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Dwelling value growth slows as investor demand fades

Dwelling value growth slows as investor demand fades

New research from CoreLogic connects a recent slowdown in the growth of Australian dwelling values with a corresponding fall in investor demand, indicating a housing market that’s become increasingly dependent on investors.

According to the CoreLogic data, national investor demand has been slowing since the historic high in 2015, where investors accounted for 54.8% of new mortgage demand (excluding refinances). In September 2017, investor demand was found to have fallen by -6.2% nationwide.

This phenomenon was found to be most noticeably taking place in New South Wales and Victoria, home of the investor-centric capitals of Sydney and Melbourne.

In NSW, investors accounted for 63% of new mortgage demand in May 2015 – a figure that has fallen to 50.3% in September 2017. This is the lowest point since December 2015, and below the fiver year average of 55.6%. CoreLogic found that Sydney dwelling values are now falling as investor demand continues to fade.

In Victoria, investors currently account for 43.2% of new mortgage demand – down from the May 2015 peak of 54.7%, as well as the five-year average of 46.9%. CoreLogic found that Melbourne value growth has also recently slowed, though not to the same magnitude as Sydney, which corresponds with investor participation in VIC markets not being as significant in recent years as in NSW.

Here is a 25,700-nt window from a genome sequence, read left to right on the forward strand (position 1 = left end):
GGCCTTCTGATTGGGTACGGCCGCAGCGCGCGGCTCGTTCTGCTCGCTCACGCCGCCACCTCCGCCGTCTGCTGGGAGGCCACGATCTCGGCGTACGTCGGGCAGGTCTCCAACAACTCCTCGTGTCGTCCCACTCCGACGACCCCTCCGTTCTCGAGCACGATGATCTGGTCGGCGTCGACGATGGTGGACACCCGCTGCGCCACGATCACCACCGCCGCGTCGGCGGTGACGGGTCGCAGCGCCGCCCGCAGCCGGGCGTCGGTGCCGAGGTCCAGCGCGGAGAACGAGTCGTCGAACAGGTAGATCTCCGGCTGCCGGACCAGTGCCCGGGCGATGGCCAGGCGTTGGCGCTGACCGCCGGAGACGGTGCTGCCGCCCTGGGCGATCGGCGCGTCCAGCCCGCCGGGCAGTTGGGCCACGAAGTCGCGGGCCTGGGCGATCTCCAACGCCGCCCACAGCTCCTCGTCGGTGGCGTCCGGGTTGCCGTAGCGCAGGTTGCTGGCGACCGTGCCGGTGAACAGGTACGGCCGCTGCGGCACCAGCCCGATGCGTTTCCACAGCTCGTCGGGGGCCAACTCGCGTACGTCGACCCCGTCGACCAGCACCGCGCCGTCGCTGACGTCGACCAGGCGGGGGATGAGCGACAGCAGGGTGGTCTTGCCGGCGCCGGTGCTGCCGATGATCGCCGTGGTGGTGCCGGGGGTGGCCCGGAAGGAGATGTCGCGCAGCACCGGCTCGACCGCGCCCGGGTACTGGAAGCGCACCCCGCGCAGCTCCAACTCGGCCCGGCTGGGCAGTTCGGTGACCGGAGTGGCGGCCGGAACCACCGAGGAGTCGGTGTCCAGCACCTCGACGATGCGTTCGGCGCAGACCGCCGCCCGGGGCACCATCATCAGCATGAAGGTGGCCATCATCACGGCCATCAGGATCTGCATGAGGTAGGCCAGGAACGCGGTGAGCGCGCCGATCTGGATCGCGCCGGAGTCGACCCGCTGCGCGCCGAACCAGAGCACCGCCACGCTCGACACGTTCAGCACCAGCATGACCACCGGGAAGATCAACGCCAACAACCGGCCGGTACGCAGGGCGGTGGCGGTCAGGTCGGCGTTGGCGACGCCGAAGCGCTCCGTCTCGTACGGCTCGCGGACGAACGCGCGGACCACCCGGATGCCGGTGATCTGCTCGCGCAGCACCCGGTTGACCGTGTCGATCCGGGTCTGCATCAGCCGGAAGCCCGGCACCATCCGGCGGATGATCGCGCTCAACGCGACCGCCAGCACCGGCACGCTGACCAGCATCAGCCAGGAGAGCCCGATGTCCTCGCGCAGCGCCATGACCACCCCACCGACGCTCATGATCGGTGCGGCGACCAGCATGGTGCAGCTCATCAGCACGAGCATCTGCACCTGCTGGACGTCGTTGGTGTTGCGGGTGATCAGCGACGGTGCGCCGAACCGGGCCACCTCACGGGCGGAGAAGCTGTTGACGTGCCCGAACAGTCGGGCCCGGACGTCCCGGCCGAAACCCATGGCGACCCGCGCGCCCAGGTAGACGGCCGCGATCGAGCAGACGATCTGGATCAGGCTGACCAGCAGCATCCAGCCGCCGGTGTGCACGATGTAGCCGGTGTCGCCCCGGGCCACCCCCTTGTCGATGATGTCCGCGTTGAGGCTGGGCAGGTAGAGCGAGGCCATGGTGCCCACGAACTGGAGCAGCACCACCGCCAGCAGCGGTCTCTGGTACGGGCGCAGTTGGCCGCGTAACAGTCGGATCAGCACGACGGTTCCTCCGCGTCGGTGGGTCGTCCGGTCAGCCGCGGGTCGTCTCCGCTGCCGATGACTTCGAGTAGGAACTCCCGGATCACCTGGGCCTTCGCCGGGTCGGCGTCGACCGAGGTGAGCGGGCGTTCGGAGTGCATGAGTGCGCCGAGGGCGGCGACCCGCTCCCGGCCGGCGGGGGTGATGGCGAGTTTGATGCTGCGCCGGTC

While similar activity was recorded in Australia’s other states and territories, according to CoreLogic, investors have not been the most significant source of new mortgage housing demand outside of NSW and VIC over recent years.

CoreLogic head of research, Cameron Kusher, said that a similar trend was recorded in 2015 and early 2016 in response to macro prudential policy changes from the Australian Prudential Regulation Authority (APRA), adding that further tightening of credit conditions could continue to impact Australia’s investor housing markets:

“With investor demand continuing to reduce due to tighter credit conditions, low yields and affordability constraints, it is reasonable to expect that this will have the greatest impact on NSW housing markets followed by those in Vic.” 

“Elsewhere, the changing landscape may slow markets a little but other states and territories have largely seen demand over recent years driven by owner occupiers.  If anything, the lack of value growth in these market, superior affordability and less demand from investors may make buying conditions slightly more favourable for owner occupiers.”

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